Robert Earl Keen
Inside REK's inner sanctum, the "Scriptorium"
Some 20 miles outside Kerrville, Robert Earl Keen's Rosetta Ranch spreads serenely across the West Texas landscape. There's little movement or activity on the 500 acres these days, just deer skipping wild and three horses patrolling along the fences.
"I'm not a nut for a horse at all," confesses Keen as he feeds them in the early January chill. "My oldest daughter loves horses, though, and she still comes out here and rides. Otherwise I'd get rid of 'em."
From atop a nearby plateau, a small stone building surveys the property. The Texas Hill Country stretches endlessly into the distance, Bandera beyond the rising ridge, and at night, the faint lights of San Antonio can be seen far to the southeast.
Inside the one-room house there's a sparse essentialness. A stiff, jailhouse-style bed hangs from chains in the wall, and wrought iron rings of western chandeliers provide a dim light that shines off a Terry Allen painting on the opposite wall. With the heavy wooden doors flung wide, an easy breeze fills the room.
The "Scriptorium" serves as Keen's refuge from the road and his writing sanctuary. For days at a stretch, he'll hole up on the ranch immersed in solitude.
"It takes about two days to just calm down and not be around people," he says. "But then you find a space that's not available to you just walking around in the world. I don't have a TV, and I turn off my phone. I have a little fridge here with tons of deer sausage, and I get some white bread and tortillas."
Keen picks up his guitar, revealing a 9mm Beretta pistol stowed in the case, and sits at the writing desk strumming chords. A black-and-white photo of Willie Nelson onstage in the Seventies hangs behind him, and a poster of Daniel Day-Lewis in There Will Be Blood stares coldly over his shoulder. He admits to an obsession with the film, so much so that his cowboy hat was custom made in replica of Lewis' character's, and he's built a screened enclosure on the ranch he calls the Daniel Plainview field office.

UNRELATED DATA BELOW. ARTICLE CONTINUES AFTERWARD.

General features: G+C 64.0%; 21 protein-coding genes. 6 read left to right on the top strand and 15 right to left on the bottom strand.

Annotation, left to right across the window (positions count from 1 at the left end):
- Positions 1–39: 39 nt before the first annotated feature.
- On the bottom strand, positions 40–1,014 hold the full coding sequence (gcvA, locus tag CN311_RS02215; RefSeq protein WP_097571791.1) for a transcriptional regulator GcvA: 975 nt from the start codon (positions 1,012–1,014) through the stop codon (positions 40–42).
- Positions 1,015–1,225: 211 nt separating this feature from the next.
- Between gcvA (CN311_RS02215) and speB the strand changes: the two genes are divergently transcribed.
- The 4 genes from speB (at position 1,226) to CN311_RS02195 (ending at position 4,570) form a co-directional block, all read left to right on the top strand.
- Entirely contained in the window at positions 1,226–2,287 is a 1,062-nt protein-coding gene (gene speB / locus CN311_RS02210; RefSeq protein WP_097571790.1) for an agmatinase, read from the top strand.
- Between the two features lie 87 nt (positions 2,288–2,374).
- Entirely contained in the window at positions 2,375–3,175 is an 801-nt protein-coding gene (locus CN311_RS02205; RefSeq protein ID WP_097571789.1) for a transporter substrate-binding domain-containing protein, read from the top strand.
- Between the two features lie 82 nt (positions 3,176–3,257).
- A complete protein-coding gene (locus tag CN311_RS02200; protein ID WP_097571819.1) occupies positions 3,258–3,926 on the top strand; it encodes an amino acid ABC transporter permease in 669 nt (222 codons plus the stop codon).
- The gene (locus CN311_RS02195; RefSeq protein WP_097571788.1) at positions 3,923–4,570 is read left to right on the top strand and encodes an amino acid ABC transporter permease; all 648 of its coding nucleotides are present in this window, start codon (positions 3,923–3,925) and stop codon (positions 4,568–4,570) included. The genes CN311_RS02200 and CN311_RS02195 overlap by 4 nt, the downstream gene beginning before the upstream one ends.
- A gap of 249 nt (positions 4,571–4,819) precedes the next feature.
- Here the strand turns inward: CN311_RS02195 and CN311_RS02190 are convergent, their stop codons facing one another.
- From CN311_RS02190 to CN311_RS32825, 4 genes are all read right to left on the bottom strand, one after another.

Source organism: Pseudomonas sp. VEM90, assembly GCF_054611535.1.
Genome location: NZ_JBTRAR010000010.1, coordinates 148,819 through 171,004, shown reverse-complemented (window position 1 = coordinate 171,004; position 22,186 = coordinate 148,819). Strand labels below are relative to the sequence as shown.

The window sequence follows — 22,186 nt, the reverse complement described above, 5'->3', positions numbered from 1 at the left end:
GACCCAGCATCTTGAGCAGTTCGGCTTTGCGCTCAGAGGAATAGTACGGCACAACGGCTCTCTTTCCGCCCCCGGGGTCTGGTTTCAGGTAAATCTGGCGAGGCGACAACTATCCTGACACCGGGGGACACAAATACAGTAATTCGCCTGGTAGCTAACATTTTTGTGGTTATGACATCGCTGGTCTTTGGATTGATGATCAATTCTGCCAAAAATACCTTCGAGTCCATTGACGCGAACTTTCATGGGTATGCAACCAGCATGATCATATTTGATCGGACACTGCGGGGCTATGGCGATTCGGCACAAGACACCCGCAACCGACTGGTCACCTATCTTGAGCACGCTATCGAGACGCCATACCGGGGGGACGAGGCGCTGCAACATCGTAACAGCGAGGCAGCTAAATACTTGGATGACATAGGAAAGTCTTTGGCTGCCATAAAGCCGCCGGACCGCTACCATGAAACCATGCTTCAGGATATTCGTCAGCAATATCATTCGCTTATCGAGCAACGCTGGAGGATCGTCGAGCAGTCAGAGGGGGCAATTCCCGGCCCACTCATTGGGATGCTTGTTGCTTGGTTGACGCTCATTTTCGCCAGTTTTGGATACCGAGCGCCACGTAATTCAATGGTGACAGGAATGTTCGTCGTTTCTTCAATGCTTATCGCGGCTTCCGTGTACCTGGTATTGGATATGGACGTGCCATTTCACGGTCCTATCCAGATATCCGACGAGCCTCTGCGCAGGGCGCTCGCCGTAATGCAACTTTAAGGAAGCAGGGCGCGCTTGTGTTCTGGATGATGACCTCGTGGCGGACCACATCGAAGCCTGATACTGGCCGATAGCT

"Everybody says I'm very cinematic, and when I sing songs, I see the exact same pictures in my head every time," muses Keen. "And I think in visual terms when I write songs. I think about how someone is sitting down or walking out a door or getting in their car. I don't write a great emotional song. That's good and bad, but I prefer working with the narrative and visual part of it."
Keen's songs have become Texas canon, known for indelibly drawn characters and tension-strafed narratives wrapped in perfect melodies across easy rolling rhythms. From the poignant moments in "Not a Drop of Rain" and "Feelin' Good Again," epic calling cards such as "The Road Goes On Forever," and detailed portraits of "Corpus Christi Bay" and "Merry Christmas From the Family," no artist in the past two decades has defined Lone Star country music more than Robert Earl Keen.
Still, Keen bristles against the regional label. Having turned 59 this month, he looks ahead with restless ambition. His success spurs away from traditional country, and he's defined a career as an industry outsider. Now, he's challenging himself in new directions.
With the folding of Lost Highway, his label of the past decade, Keen's new set of bluegrass standards, Happy Prisoner, arrives Feb. 10 on Dualtone. He's also begun cowriting with top Nashville songwriters as he pushes to score a legitimate hit. A songwriter looking at 60, he's determined to not let his career or craft linger.
Keen steps outside the Scriptorium and streams a wad of Copenhagen into the fire pit. His thick graying hair sprawls out from beneath his hat, and he squints into the high afternoon sunlight. Whatever other obligations are pushing Keen, they bray miles away from the clear Hill Country horizon.
"I'm an introvert by nature, and very much so," he says. "And in general, writing works with that quiet solitude nature. My creativity is a big part of keeping me sane. Writing songs just makes me feel better about being on the Earth."
Keen came to music relatively late, not picking up his sister's abandoned, gut-string guitar until he was in his late teens. During his last summer in Houston before college, he began to take songwriting seriously.
"My parents were historically and famously cheap, but in some weird way, my mom thought I needed a really good guitar," he laughs. "So she bought me this D-35 Martin guitar, and that's what I played for years. When I brought it home, my dad said, 'Well goddamn, that cost so much I hope you bury me in the case so at least we'll get some money out of it.'"
At Texas A&M, Keen fell in with a more sympathetic cohort. His house close to campus became an epicenter of music for his likeminded friends, including another young Houston songwriter named Lyle Lovett. Those college years were famously documented in the pair's "The Front Porch Song," which both recorded on their debut LPs, though Keen's uproariously explicated version on his The Live Album remains the definitive treatment.